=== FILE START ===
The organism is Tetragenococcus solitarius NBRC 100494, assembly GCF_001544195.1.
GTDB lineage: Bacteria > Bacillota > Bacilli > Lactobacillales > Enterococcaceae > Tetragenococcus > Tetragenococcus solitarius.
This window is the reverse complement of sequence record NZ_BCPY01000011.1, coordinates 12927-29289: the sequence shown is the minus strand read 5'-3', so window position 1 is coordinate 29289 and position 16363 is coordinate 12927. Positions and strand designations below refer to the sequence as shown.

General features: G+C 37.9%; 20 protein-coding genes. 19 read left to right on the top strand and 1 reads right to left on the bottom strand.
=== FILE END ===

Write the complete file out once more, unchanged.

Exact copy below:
The organism is Tetragenococcus solitarius NBRC 100494, assembly GCF_001544195.1.
GTDB lineage: Bacteria > Bacillota > Bacilli > Lactobacillales > Enterococcaceae > Tetragenococcus > Tetragenococcus solitarius.
This window is the reverse complement of sequence record NZ_BCPY01000011.1, coordinates 12927-29289: the sequence shown is the minus strand read 5'-3', so window position 1 is coordinate 29289 and position 16363 is coordinate 12927. Positions and strand designations below refer to the sequence as shown.

General features: G+C 37.9%; 20 protein-coding genes. 19 read left to right on the top strand and 1 reads right to left on the bottom strand.